What about MySuper and conflicted remuneration?

If you apply for an authorisation to offer a MySuper product, you must not deduct any amount from the MySuper product that relates to making a commission payment to a financial adviser: s29SAC(1)(a)(i) of the SIS Act. In addition, you must not charge a member a fee for a MySuper product that relates to costs of the fund in paying an amount to another person that you know, or reasonably ought to know, relates to conflicted remuneration paid by that other person to an Australian financial services (AFS) licensee, or a representative of an AFS licensee: s29SAC(1)(a)(ii) of the SIS Act.

As discussed below, the SIS Act extends the meaning of conflicted remuneration beyond the definition under the Corporations Act: see s29SAC(3) of the SIS Act. The Corporations Act defines conflicted remuneration as any benefit given to an AFS licensee, or its representative, who provides financial product advice to retail clients that, because of the nature of the benefit or the circumstances in which it is given, could reasonably be expected to influence:

  • the choice of financial product recommended to clients by the AFS licensee or representative, or

  • the financial product advice given to clients by the AFS licensee or representative: s963A of the Corporations Act.

In March 2013, we provided guidance on complying with the conflicted remuneration provisions and other banned remuneration in Divs 4 and 5 of Pt 7.7A of the Corporations Act: see Regulatory Guide 246 Conflicted remuneration (RG 246).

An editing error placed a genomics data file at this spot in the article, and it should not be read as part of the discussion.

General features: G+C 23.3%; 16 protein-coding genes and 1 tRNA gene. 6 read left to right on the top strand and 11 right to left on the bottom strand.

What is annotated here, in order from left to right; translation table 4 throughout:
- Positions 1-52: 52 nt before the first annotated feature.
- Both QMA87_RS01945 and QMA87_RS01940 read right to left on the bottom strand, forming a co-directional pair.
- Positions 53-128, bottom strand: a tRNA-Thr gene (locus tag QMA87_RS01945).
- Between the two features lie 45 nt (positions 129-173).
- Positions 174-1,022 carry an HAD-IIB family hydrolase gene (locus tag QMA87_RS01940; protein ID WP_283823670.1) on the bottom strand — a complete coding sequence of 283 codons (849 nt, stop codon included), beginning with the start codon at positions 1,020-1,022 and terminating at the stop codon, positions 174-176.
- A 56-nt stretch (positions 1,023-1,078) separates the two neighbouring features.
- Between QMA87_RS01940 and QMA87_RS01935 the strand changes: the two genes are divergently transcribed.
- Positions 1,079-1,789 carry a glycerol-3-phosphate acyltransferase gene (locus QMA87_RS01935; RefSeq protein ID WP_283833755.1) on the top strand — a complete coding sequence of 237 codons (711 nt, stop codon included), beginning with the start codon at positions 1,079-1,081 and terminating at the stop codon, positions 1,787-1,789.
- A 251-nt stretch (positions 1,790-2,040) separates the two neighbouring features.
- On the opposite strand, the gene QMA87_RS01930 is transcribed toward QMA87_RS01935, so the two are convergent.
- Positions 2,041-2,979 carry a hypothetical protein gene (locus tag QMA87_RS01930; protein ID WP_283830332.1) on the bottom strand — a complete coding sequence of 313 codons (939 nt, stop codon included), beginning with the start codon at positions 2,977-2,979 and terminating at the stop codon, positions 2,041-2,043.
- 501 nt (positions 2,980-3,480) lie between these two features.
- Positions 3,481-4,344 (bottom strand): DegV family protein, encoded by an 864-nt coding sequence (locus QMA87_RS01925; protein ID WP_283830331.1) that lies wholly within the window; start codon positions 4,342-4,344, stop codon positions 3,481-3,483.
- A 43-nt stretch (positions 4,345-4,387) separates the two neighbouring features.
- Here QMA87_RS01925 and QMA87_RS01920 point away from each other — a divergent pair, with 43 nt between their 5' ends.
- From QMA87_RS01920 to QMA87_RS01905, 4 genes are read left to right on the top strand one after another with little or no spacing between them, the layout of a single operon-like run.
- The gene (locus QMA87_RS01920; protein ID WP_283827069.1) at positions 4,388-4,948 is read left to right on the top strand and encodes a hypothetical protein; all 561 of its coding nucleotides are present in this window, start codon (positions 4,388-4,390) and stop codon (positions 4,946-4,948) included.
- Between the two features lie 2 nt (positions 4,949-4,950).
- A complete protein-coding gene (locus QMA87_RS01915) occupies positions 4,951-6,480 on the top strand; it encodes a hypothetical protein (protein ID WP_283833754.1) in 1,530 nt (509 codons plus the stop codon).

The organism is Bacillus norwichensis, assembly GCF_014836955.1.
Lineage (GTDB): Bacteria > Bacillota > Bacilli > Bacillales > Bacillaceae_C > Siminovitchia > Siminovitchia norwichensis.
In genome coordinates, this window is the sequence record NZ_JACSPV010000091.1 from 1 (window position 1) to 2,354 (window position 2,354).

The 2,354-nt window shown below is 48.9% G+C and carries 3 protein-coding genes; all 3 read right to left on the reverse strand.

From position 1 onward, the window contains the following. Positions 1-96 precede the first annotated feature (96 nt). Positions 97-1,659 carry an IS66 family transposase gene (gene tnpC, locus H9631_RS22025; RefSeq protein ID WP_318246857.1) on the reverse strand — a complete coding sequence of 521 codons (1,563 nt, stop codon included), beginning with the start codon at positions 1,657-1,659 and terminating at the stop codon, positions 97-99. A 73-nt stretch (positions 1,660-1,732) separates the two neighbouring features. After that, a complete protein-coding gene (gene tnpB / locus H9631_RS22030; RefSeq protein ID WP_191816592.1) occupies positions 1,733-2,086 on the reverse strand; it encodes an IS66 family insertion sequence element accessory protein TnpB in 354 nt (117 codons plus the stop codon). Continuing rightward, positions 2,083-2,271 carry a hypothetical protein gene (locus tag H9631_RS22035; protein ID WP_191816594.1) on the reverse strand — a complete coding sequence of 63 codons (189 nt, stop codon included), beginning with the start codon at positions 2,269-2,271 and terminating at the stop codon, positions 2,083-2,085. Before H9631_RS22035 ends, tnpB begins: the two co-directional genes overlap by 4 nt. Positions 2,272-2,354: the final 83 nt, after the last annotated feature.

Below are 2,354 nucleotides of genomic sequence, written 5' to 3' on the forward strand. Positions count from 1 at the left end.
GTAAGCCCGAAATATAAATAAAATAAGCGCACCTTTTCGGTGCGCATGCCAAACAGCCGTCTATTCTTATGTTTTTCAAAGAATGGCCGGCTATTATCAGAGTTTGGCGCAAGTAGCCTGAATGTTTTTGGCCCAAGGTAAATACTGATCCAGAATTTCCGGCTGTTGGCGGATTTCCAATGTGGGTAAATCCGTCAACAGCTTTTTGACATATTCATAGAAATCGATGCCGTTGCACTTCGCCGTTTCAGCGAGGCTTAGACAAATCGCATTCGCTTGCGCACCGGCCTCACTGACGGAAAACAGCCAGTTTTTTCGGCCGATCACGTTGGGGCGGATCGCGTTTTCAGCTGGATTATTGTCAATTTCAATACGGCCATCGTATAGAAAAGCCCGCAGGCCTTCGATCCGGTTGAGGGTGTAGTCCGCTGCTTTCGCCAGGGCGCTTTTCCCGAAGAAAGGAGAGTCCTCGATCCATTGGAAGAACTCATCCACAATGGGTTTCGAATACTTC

Your authorisation to offer a MySuper product can be cancelled by the Australian Prudential Regulation Authority (APRA) if it is satisfied that you have charged conflicted remuneration. If you are an AFS licensee, ASIC may also take regulatory action in this case.

How do the FOFA reforms apply to intra-fund advice?

The Future of Financial Advice (FOFA) reforms introduced a number of new requirements into the Corporations Act, including the best interests duty and a ban on conflicted forms of remuneration. These requirements are contained in Pt 7.7A of the Corporations Act.

If you provide intra-fund advice, you must ensure that the advice complies with the requirements in Pt 7.7A (except for the opt-in requirement, which is discussed below). This is clear in the Explanatory Memorandum.

This means that all personal advice, including intra-fund advice, that is provided to members must comply with Pt 7.7A of the Corporations Act, including:

  • the best interests duty (s961B)

  • the obligation for advice to be appropriate (s961G), and

  • the conflicted remuneration provisions (Divs 4 and 5 of Pt 7.7A of the Corporations Act): see paragraph 1.8 of the Explanatory Memorandum.